I'm not sure if this has been stated as I have not had a chance to read this thread in the last couple days, but here's my 2 cents:
I would stick with 2.6 as it has already been setup for builds, discussed in conferences and can be seen on the groovy-lang downloads page w/ release notes. I find that 2.6 follows semantic versioning just fine and should there be any need, 2.7 could be created (but probably won't).
If you main thrust is 3.0, then try to push 2.6 out as soon after 2.5 is GA as can be achieved. I find value in 2.6 as it gives a chance to step into Parrot but not JDK8 or breaking changes.
> But seriously, a project release in 2018 that supports Java 7 is extraordinary. The future is JDK 11, not 7 :)
I definitely agree, what's the rationale of supporting Java 7? The new Java release train is putting a lot of pressure on the fast adoption of latest Java versions. IMO it would be much better to focus on Java 9 compatibility.
On Tue, May 22, 2018 at 9:41 AM, Cédric Champeau <email@example.com> wrote:
2.99 or alike doesn't make sense. What if you have to release a bug fix release. 2.99.1? That's nasty :)I'm very much in favor of dropping 2.6 altogether because it's confusing as possible. We don't have 2.5 yet, and we already have alphas for 3.0. This mean we would live with 3 "live" branches for a while (2.5.x, 2.6.x and 3.x), which is too much overhead for my brain, and probably too much hassle for the maintainers of Groovy. I reckon that people wanted to have the ability to try the new parser on JDK 7. But seriously, a project release in 2018 that supports Java 7 is extraordinary. The future is JDK 11, not 7 :)
Le mar. 22 mai 2018 ŕ 09:33, mg <firstname.lastname@example.org> a écrit :
This is one reason why - under the given constraints - Russel's 2.99.x or my 2.97.x would be better choices than 2.9.x(once you get beyond "this is not how things are done").
Also consider what happens if, for some reason, the current 2.5.x branch was to continue beyond 2.5.x (without switching to 2.6.x === 3.0-- , i.e. without breaking changes).Then you would have to skip 2.6.x , and go directly to 2.7.x, which would be much more confusing...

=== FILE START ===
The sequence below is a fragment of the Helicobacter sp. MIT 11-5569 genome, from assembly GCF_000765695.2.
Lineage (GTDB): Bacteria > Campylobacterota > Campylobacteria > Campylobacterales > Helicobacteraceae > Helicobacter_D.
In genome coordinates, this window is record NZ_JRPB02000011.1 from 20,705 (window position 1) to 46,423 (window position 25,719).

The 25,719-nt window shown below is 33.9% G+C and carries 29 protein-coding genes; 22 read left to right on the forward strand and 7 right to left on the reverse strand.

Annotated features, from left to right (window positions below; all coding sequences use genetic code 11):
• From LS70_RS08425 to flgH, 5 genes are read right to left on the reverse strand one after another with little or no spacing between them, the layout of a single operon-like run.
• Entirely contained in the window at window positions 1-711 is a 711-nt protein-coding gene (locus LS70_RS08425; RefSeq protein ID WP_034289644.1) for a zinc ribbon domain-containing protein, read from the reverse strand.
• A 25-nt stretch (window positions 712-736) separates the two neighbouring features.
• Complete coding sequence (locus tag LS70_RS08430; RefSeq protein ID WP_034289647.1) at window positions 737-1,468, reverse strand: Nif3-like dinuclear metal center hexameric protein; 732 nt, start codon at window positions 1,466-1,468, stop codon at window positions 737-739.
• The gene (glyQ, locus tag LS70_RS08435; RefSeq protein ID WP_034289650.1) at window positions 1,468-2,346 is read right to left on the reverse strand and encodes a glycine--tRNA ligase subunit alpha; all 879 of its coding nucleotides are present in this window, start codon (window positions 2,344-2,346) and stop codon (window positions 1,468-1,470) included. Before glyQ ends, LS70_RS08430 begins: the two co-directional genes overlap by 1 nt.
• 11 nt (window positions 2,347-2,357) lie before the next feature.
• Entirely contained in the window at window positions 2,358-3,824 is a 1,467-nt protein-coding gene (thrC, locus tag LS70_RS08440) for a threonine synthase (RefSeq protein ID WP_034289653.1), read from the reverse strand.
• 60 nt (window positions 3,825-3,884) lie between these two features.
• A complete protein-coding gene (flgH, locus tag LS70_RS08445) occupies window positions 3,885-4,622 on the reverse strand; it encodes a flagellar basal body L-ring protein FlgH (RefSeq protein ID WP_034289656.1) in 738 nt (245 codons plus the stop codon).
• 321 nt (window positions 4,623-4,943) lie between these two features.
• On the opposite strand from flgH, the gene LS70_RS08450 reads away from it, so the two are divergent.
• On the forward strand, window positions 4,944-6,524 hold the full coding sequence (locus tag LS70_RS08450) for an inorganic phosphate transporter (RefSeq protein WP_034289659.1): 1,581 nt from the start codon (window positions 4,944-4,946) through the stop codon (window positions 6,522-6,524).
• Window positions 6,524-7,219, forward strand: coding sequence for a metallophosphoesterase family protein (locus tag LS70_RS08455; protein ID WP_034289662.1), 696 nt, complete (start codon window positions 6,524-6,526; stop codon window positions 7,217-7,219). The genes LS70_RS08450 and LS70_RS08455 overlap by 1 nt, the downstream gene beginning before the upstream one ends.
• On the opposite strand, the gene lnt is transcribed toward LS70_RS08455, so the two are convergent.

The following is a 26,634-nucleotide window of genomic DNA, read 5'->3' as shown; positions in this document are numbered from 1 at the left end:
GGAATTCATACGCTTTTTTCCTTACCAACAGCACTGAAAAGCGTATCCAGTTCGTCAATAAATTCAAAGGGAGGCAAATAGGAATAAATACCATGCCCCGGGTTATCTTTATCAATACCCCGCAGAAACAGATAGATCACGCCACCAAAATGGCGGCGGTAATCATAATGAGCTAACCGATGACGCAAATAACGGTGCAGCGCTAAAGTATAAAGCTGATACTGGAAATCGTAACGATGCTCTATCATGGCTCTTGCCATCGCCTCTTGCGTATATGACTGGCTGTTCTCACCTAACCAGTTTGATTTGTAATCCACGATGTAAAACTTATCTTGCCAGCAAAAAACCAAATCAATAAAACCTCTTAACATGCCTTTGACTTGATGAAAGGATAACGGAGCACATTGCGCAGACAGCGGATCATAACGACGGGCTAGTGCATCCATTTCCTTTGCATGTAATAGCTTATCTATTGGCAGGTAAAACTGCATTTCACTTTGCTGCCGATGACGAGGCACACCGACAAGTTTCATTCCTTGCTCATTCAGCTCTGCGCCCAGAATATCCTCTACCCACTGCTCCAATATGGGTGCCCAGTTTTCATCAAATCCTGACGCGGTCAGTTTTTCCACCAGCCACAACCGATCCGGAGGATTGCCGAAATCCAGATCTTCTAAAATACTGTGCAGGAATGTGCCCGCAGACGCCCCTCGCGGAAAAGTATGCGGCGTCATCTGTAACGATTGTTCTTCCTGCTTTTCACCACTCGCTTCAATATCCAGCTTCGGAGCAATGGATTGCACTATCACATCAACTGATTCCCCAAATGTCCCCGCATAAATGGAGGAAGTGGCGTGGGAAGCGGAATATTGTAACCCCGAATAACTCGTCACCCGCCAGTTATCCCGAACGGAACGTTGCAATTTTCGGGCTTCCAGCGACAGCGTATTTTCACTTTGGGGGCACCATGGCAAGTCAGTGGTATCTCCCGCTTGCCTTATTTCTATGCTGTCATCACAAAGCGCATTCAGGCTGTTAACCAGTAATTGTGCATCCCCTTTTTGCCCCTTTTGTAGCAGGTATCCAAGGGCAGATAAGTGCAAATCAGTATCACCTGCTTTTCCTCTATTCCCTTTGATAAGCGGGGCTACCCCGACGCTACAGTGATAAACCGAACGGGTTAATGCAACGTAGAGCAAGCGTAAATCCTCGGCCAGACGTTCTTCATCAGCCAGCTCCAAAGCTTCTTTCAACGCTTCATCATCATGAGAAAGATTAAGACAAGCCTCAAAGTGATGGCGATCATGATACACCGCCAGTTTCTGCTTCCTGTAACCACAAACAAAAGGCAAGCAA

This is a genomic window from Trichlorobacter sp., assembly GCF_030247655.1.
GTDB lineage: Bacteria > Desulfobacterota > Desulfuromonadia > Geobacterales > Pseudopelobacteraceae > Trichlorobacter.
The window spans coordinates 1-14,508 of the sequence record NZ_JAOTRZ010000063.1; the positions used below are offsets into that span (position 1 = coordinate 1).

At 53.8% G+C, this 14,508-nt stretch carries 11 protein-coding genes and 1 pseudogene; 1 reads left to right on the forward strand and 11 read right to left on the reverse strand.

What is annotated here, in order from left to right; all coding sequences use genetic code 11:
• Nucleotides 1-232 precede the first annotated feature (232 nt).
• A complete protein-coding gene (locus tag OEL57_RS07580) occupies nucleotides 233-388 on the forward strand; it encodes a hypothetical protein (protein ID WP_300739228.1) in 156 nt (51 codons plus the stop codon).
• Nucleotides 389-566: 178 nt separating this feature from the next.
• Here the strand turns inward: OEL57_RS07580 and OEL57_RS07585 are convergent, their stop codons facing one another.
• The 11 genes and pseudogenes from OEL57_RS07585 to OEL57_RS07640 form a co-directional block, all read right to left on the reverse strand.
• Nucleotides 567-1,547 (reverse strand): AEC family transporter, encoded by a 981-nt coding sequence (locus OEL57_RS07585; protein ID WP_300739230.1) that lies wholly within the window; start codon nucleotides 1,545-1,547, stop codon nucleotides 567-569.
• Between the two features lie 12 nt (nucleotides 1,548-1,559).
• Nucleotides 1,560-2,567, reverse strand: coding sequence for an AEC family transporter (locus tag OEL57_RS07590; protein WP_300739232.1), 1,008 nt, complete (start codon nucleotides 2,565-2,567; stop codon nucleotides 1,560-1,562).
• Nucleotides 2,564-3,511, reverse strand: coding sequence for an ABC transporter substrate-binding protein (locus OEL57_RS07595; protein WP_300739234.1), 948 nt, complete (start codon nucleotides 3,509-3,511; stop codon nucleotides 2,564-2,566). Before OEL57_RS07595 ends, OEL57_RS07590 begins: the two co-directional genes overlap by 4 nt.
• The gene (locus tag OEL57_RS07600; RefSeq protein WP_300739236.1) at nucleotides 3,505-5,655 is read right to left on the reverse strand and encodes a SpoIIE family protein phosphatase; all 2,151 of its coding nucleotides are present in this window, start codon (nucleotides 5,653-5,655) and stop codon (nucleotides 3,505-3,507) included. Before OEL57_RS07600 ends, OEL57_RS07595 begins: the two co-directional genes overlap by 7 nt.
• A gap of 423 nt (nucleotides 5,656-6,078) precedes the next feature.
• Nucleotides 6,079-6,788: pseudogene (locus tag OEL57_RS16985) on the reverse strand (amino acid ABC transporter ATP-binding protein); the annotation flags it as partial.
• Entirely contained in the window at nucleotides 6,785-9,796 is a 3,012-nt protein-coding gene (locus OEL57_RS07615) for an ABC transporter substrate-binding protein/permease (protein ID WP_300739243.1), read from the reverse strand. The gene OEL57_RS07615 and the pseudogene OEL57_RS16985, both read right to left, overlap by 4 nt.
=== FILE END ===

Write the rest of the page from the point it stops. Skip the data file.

The key sentence here is "under the given constraints". In a perfect, clean-room-world we would not be having this discussion...
If you go with 2.9 now, and for unforseeable reasons the 2.x branch
continues, you will have 2.6, 2.7, 2.8 and then the prematurely added
What would you think about any other project versioning like that?
Even with a given explanation, it looks weird and chaotic.
On Tue, May 22, 2018 at 11:12 AM, Paul King <email@example.com> wrote:
> 2.6/3.0-- has only undergone alpha releases. The fact that 2.7/2.8 are
> missing and that people stop to think is a good thing.
> We are planning breaking changes for 3 (and hence 2.6/3.0--). With semantic
> versioning, 2.6/3.0-- should not have such changes.
> So it really should be versions 3 and 4 but since we are going to drop
> support for 2.6/3.0-- straight away, it hardly seems worthy
> of a dedicated whole version. I think 2.9 is a good compromise version
> Dropping it altogether is another option but if you remember it was
> non-committer contributors that wanted this change and did
> most of the (original at least) contributions. We've done all the work, I
> say let's just release as 2.9 and then drop it. If outside
> contributors want to continue bug fixes on it, so be it.
> Cheers, Paul.
> On Tue, May 22, 2018 at 1:12 AM, John Wagenleitner
> <firstname.lastname@example.org> wrote:
>> My opinion is that it should be left as 2.6. Since 2.6 has already
>> undergone several pre-releases I think it will may be more confusing to
>> re-number now. Renumbering may also give the impression that a 2.7 or 2.8
>> might be coming or at least make some wonder what happened to those
>> On Sat, May 19, 2018 at 8:58 PM Paul King <email@example.com> wrote:
>>> I was wondering what people thought about renumbering Groovy 2.6 to 2.9.
>>> It is only a subtle change but I think better conveys that it isn't a
>>> small step up
>>> from 2.5 but rather something just a bit short of 3.
>>> Cheers, Paul.